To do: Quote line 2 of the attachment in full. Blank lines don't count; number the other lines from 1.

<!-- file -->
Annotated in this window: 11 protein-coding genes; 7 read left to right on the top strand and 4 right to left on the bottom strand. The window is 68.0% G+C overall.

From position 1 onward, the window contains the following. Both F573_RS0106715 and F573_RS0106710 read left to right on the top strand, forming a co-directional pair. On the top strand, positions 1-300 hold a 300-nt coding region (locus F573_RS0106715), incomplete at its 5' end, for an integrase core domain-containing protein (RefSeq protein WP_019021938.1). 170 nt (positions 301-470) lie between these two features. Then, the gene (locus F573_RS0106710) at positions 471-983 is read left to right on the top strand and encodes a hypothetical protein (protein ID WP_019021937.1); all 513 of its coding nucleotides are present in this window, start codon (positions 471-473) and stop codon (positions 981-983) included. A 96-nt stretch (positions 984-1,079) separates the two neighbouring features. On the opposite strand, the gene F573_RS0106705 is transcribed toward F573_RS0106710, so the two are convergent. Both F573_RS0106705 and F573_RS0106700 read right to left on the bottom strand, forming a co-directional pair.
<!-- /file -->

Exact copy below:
From position 1 onward, the window contains the following. Both F573_RS0106715 and F573_RS0106710 read left to right on the top strand, forming a co-directional pair. On the top strand, positions 1-300 hold a 300-nt coding region (locus F573_RS0106715), incomplete at its 5' end, for an integrase core domain-containing protein (RefSeq protein WP_019021938.1). 170 nt (positions 301-470) lie between these two features. Then, the gene (locus F573_RS0106710) at positions 471-983 is read left to right on the top strand and encodes a hypothetical protein (protein ID WP_019021937.1); all 513 of its coding nucleotides are present in this window, start codon (positions 471-473) and stop codon (positions 981-983) included. A 96-nt stretch (positions 984-1,079) separates the two neighbouring features. On the opposite strand, the gene F573_RS0106705 is transcribed toward F573_RS0106710, so the two are convergent. Both F573_RS0106705 and F573_RS0106700 read right to left on the bottom strand, forming a co-directional pair.